WASHINGTON — The rift in Congress between moderate Republicans and tea party conservatives grew wider than ever during the government shutdown, and left the establishment wing of the GOP yearning for a center-right revolution of some kind.
Traditional Republican allies like the Chamber of Commerce and Wall Street have begun to reevaluate their donation strategy; more moderate candidates are starting to challenge sitting conservative members in a few districts across the country; and groups like the Republican Main Street Partnership are gearing up to try and provide cover to members attacked by hardline conservative groups like Heritage Action and Club for Growth.
But competitive districts — where moderates tend to thrive — are becoming a thing of the past thanks in large part to redistricting. And that means an uphill battle of a primary for any moderate candidate who tries to challenge a conservative member.
Asked whether a moderate Republican movement could really materialize, former Rep. Steve LaTourette, who now is the president of the Main Street Partnership, was cautiously optimistic.
"It's possible; it's going to be difficult and it's not going to happen overnight. There is an appetite for it but it remains to be seen if we can get to there from here," said LaTourette. "Some of the well heeled donors and the money people in the Republican Party are rethinking about directing that money to people who can actually govern. We're getting a lot of calls and interest at Main Street, we have a big meeting up on Wall Street in November. So we will see, we are up against some well entrenched organizations."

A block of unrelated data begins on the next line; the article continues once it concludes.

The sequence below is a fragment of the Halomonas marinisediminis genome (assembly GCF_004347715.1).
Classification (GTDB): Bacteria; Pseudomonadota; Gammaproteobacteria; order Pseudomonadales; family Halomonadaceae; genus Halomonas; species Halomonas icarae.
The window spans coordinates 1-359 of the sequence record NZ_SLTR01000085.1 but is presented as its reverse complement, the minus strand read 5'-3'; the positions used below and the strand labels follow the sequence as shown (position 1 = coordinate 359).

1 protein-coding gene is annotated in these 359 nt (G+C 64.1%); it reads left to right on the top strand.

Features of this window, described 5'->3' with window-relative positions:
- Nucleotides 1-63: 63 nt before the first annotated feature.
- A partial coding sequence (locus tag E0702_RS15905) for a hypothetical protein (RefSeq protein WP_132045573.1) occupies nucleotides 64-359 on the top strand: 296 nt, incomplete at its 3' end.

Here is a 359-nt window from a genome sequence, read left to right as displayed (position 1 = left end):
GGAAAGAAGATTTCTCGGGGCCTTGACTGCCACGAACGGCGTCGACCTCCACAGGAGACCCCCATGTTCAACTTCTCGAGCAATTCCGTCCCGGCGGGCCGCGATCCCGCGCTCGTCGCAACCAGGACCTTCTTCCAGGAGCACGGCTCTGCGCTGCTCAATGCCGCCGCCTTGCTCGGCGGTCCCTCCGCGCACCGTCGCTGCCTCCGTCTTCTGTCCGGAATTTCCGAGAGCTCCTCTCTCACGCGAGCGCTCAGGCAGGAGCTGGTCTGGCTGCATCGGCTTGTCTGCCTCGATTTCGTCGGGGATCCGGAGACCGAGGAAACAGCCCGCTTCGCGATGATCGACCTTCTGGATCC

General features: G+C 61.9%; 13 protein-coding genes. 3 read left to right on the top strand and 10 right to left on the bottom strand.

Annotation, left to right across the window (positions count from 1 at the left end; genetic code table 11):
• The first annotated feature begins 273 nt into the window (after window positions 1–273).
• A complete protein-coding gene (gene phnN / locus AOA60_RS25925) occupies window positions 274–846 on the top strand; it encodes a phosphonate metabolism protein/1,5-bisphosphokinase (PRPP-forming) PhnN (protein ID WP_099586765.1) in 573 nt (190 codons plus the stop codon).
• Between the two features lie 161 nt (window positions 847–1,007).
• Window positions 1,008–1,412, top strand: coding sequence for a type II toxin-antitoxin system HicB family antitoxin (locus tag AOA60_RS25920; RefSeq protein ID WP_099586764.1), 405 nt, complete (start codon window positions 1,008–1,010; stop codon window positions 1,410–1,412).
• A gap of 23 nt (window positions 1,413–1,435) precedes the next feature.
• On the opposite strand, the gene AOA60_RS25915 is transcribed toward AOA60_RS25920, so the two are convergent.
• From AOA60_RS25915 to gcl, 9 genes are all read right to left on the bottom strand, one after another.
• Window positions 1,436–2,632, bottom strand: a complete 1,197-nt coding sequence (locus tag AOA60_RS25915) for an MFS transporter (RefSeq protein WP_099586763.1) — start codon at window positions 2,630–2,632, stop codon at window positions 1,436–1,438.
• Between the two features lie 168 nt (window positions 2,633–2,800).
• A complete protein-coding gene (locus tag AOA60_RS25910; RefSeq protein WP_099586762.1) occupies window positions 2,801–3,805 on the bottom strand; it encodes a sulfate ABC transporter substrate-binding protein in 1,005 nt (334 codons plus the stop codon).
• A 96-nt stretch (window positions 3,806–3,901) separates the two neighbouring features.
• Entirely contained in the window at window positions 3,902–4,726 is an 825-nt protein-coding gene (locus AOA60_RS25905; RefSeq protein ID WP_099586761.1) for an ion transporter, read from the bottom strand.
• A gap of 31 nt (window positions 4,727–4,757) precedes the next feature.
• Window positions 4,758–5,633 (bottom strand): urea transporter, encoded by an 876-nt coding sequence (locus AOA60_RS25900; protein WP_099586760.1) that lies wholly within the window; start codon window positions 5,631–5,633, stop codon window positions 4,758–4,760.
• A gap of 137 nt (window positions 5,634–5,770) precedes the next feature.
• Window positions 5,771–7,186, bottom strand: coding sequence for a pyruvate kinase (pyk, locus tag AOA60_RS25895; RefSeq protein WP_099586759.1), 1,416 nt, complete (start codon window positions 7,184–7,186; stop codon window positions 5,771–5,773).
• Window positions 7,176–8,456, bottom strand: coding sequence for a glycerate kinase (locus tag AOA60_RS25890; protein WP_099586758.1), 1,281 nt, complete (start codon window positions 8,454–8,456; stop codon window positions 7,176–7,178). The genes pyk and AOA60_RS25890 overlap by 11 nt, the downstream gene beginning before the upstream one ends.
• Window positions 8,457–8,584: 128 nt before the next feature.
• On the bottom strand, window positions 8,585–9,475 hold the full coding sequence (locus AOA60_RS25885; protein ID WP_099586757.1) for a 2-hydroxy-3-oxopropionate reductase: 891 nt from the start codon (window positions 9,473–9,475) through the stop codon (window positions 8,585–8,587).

The shutdown fight began with tea party heroes like Sen. Ted Cruz of Texas insisting that Congress needed to defund Obamacare in order for government funding to move forward. The end result was an all-out war of words between the factions of the GOP and in-the-tank poll numbers for Republicans. The tea party wave handed Republicans in Congress a House majority in 2010, but many in the GOP now worry the push to the right — and the deep divide within the party itself — have given Democrats an opening in 2014 that they would not have otherwise had. Because of redistricting, the fear is that Republicans who hold seats in competitive districts will bear the brunt of voter's ire, while tea party Republicans from safely red seats have nothing to worry about.
"The problem is the voter backlash will be in districts that are competitive. Out of 435 districts, there are probably less than 50 that are competitive," said moderate former GOP Rep. Sherry Boehlert.
"I think the message is loud and clear from the American public to the Republicans is if you've gone too far, we'll reject you," he added. "The American public is not wedded to any particular party … It's not until to death do us part, it's until stupidity separates us."
Republican strategist Rick Wilson said that Republicans need to stop focusing on each other so much and start working together to defeat Democrats instead of trying to fight a war on two fronts.